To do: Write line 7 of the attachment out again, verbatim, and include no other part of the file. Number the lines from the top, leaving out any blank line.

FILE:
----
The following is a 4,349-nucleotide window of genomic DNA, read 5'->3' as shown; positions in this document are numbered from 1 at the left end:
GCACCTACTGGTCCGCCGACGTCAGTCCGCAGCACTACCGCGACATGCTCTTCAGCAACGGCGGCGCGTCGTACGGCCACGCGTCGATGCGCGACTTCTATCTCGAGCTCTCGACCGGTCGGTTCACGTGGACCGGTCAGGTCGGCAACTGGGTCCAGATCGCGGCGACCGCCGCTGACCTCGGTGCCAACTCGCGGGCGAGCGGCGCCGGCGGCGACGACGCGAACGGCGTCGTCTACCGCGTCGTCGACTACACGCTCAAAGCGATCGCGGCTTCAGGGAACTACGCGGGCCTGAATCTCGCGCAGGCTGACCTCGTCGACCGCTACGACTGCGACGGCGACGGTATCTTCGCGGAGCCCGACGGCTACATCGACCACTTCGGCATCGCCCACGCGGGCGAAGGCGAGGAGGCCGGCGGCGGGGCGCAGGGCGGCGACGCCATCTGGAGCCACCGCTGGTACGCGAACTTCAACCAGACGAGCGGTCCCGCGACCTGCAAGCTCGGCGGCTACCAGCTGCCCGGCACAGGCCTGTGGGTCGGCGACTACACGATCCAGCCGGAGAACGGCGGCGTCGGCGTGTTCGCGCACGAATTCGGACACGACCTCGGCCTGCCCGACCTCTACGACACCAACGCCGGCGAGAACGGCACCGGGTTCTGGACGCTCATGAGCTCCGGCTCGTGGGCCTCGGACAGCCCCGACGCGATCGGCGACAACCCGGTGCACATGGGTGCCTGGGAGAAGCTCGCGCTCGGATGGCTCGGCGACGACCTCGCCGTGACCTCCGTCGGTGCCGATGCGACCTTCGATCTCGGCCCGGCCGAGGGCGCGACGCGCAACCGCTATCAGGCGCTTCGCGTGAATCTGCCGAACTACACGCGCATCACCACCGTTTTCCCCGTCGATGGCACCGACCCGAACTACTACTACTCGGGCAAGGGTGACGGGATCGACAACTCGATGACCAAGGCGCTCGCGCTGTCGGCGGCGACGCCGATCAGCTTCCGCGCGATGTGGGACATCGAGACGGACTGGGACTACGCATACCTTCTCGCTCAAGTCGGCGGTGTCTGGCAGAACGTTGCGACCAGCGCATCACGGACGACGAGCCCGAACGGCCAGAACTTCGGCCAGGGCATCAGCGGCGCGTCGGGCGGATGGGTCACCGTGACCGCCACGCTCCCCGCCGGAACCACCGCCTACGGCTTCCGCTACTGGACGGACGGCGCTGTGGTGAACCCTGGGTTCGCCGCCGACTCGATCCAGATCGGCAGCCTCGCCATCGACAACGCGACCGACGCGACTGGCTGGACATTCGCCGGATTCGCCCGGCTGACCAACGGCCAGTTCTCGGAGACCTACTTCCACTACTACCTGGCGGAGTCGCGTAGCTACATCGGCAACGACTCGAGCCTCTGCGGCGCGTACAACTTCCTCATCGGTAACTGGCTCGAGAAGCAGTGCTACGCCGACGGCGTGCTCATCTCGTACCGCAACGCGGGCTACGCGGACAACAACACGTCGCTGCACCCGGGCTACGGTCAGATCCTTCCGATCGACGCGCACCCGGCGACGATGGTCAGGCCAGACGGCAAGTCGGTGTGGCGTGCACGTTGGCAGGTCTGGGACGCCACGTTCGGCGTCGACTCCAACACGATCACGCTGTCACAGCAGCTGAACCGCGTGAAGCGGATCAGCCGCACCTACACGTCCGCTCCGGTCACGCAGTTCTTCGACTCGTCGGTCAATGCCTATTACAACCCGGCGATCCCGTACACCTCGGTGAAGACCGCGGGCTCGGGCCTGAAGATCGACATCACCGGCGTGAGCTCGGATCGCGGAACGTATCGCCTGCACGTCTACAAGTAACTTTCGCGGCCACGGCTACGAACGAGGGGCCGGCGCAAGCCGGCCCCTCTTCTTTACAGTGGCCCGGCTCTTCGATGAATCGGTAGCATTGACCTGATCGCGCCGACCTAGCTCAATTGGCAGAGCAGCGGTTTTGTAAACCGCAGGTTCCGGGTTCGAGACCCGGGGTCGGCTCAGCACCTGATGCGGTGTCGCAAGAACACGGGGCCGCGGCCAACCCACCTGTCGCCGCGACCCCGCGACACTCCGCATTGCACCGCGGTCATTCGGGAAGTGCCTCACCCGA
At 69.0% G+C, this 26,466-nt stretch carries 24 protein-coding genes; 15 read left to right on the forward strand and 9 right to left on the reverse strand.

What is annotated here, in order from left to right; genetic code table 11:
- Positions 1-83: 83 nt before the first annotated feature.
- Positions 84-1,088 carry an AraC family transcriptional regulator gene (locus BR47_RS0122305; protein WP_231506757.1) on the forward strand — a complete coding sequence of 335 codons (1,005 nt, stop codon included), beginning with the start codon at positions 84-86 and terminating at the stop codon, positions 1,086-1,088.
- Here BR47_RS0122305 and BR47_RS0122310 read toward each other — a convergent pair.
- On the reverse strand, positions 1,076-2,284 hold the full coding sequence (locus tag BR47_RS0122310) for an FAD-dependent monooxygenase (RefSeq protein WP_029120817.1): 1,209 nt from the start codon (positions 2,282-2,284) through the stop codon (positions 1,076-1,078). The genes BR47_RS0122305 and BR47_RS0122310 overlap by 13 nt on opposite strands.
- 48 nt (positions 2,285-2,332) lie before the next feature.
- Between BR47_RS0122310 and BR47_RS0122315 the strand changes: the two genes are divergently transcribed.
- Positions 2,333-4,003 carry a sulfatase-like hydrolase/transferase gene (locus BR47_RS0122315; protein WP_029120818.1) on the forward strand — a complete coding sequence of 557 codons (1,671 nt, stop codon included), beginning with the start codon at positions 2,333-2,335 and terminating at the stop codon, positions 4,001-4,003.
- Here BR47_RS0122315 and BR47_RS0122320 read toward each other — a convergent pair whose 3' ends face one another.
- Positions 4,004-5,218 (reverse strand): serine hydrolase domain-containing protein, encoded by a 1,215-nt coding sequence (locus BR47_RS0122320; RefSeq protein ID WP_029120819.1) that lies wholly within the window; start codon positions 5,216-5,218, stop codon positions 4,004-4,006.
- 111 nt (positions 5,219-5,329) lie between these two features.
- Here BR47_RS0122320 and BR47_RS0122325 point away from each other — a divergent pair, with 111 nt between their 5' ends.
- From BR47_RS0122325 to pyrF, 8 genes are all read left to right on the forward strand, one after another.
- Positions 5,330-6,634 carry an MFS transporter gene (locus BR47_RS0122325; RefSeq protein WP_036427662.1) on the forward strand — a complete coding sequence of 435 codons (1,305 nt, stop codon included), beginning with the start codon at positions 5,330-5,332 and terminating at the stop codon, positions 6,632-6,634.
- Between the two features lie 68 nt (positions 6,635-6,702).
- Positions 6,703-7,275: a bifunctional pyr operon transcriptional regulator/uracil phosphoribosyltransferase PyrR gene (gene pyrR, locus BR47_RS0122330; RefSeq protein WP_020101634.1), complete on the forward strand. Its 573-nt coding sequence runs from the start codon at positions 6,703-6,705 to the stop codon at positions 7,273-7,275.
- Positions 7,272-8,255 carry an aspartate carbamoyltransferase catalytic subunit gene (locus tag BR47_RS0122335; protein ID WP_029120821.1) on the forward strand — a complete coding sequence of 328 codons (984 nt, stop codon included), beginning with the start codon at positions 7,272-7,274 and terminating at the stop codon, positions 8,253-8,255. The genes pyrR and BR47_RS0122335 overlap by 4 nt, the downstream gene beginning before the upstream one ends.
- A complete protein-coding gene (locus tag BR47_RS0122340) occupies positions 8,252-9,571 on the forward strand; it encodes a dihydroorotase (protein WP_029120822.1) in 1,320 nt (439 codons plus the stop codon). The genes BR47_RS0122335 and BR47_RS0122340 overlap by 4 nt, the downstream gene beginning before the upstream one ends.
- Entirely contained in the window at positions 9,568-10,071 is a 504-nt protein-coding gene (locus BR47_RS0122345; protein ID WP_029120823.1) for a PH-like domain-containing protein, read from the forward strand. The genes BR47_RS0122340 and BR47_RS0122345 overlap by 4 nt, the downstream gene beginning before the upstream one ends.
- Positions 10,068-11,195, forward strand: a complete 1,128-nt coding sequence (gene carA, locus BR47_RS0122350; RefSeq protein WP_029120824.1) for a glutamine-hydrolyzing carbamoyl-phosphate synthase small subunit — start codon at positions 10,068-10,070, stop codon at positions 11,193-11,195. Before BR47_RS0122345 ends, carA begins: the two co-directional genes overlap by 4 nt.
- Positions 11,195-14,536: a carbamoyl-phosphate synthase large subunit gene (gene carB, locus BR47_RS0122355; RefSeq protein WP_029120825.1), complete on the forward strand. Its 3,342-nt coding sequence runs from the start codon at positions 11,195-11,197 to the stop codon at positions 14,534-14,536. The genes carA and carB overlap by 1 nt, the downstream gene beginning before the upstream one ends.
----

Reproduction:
- Here BR47_RS0122305 and BR47_RS0122310 read toward each other — a convergent pair.